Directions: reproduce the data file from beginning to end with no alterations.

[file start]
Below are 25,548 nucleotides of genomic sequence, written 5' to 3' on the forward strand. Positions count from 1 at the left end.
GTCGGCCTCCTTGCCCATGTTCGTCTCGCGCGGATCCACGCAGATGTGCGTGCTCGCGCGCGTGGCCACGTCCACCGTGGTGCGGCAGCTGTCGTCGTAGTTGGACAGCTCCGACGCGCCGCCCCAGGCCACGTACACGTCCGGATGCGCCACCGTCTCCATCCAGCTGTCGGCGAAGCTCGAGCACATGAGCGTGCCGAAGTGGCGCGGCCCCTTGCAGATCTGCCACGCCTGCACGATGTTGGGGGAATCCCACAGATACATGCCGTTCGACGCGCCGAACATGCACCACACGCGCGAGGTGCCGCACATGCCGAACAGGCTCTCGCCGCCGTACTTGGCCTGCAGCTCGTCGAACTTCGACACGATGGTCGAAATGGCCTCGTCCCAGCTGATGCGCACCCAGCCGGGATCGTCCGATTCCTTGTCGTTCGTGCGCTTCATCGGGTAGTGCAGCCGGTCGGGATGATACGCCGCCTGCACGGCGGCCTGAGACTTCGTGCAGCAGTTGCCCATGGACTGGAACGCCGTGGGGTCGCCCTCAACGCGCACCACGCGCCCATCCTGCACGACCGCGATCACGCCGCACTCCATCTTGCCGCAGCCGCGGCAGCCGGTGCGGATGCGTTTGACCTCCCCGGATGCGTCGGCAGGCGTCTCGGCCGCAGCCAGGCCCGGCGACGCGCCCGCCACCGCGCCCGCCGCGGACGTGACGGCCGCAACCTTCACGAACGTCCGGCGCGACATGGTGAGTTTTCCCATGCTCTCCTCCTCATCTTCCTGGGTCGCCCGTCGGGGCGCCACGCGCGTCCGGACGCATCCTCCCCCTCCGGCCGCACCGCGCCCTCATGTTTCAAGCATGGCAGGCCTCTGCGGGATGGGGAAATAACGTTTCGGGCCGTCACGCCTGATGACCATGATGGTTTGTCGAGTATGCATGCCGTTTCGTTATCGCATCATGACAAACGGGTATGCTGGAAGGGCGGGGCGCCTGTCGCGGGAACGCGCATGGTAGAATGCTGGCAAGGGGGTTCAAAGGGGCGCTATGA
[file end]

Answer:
Below are 25,548 nucleotides of genomic sequence, written 5' to 3' on the forward strand. Positions count from 1 at the left end.
GTCGGCCTCCTTGCCCATGTTCGTCTCGCGCGGATCCACGCAGATGTGCGTGCTCGCGCGCGTGGCCACGTCCACCGTGGTGCGGCAGCTGTCGTCGTAGTTGGACAGCTCCGACGCGCCGCCCCAGGCCACGTACACGTCCGGATGCGCCACCGTCTCCATCCAGCTGTCGGCGAAGCTCGAGCACATGAGCGTGCCGAAGTGGCGCGGCCCCTTGCAGATCTGCCACGCCTGCACGATGTTGGGGGAATCCCACAGATACATGCCGTTCGACGCGCCGAACATGCACCACACGCGCGAGGTGCCGCACATGCCGAACAGGCTCTCGCCGCCGTACTTGGCCTGCAGCTCGTCGAACTTCGACACGATGGTCGAAATGGCCTCGTCCCAGCTGATGCGCACCCAGCCGGGATCGTCCGATTCCTTGTCGTTCGTGCGCTTCATCGGGTAGTGCAGCCGGTCGGGATGATACGCCGCCTGCACGGCGGCCTGAGACTTCGTGCAGCAGTTGCCCATGGACTGGAACGCCGTGGGGTCGCCCTCAACGCGCACCACGCGCCCATCCTGCACGACCGCGATCACGCCGCACTCCATCTTGCCGCAGCCGCGGCAGCCGGTGCGGATGCGTTTGACCTCCCCGGATGCGTCGGCAGGCGTCTCGGCCGCAGCCAGGCCCGGCGACGCGCCCGCCACCGCGCCCGCCGCGGACGTGACGGCCGCAACCTTCACGAACGTCCGGCGCGACATGGTGAGTTTTCCCATGCTCTCCTCCTCATCTTCCTGGGTCGCCCGTCGGGGCGCCACGCGCGTCCGGACGCATCCTCCCCCTCCGGCCGCACCGCGCCCTCATGTTTCAAGCATGGCAGGCCTCTGCGGGATGGGGAAATAACGTTTCGGGCCGTCACGCCTGATGACCATGATGGTTTGTCGAGTATGCATGCCGTTTCGTTATCGCATCATGACAAACGGGTATGCTGGAAGGGCGGGGCGCCTGTCGCGGGAACGCGCATGGTAGAATGCTGGCAAGGGGGTTCAAAGGGGCGCTATGA